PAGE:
We obtained ALMA spectroscopy and deep imaging to investigate the origin of the unexpected sub-millimeter emission toward the most distant quiescent galaxy known to date, ZF-COSMOS-20115 at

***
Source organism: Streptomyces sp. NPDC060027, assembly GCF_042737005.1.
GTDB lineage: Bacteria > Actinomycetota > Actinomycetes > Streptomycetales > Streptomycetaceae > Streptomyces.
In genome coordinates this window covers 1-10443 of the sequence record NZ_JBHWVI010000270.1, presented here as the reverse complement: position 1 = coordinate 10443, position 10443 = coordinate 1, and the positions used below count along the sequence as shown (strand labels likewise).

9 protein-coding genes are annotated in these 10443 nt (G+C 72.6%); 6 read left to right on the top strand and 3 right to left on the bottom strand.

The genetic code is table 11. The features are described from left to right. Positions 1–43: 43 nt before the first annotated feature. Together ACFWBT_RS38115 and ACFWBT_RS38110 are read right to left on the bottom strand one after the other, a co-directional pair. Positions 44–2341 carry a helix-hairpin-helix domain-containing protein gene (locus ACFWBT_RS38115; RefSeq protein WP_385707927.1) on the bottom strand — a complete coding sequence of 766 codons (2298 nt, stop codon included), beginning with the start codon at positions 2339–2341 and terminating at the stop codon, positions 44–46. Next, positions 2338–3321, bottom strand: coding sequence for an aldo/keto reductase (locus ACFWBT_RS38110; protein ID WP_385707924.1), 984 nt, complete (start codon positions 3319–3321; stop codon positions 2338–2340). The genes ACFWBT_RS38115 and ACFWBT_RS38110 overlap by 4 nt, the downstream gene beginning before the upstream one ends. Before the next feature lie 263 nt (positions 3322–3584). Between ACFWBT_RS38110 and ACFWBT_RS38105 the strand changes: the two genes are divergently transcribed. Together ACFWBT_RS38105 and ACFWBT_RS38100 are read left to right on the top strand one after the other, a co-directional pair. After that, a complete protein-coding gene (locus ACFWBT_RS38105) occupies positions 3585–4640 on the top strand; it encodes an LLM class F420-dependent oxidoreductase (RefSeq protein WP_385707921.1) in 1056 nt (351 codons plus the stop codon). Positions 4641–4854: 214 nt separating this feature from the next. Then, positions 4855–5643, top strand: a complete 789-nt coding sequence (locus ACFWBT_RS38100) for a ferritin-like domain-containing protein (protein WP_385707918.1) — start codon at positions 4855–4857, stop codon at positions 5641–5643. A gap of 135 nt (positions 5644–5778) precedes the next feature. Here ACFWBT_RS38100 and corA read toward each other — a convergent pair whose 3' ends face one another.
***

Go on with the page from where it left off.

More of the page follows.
z= 3.717. We show here that this sub-millimeter emission is produced by another massive ( M*~ 1011 M), compact ( r12 = 0.67 0.14 kpc) and extremely obscured galaxy ( AV ~ 3.5), located only 0.43 (3.1 kpc) away from the quiescent galaxy. We dub the quiescent and dusty galaxies Jekyll and Hyde, respectively. No dust emission is detected at the location of the quiescent galaxy, implying SFR < 13 Myr1 which is the most stringent upper limit ever obtained for a quiescent galaxy at these redshifts. The two sources are spectroscopically confirmed to lie at the same redshift thanks to the detection of [C II]158 in Hyde ( z= 3.709), which provides one the few robust redshifts for a highly-obscured H-dropout galaxy ( H[4.5] = 5.1 0.8). The [C II] line shows a clear rotating-disk velocity profile which is blueshifted compared to the Balmer lines of Jekyll by 549 60 km s1, demonstrating that it is produced by another galaxy. Careful de-blending of the Spitzerimaging confirms the existence of this new massive galaxy, and its non-detection in the Hubbleimages requires extremely red colors and strong attenuation by dust. Full modeling of the UV-to-far-IR emission of both galaxies shows that Jekyll has fully quenched at least 200Myr prior to observation and still presents a challenge for models, while Hyde only harbors moderate star-formation with SFR 120 Myr1, and is located at least a factor 1.4 below the z~ 4 main sequence. Hyde could also have stopped forming stars less than 200 Myr before being observed; this interpretation is also suggested by its compactness comparable to that of z~ 4 quiescent galaxies and its low [C II]/FIR ratio, but significant on-going star-formation cannot be ruled out. Lastly, we find that despite its moderate SFR, Hyde hosts a dense reservoir of gas comparable to that of the most extreme starbursts. This suggests that whatever mechanism has stopped or reduced its star-formation must have done so without expelling the gas outside of the galaxy. Because of their surprisingly similar mass, compactness, environment and star-formation history, we argue that Jekyll and Hyde can be seen as two stages of the same quenching process, and provide a unique laboratory to study this poorly understood phenomenon.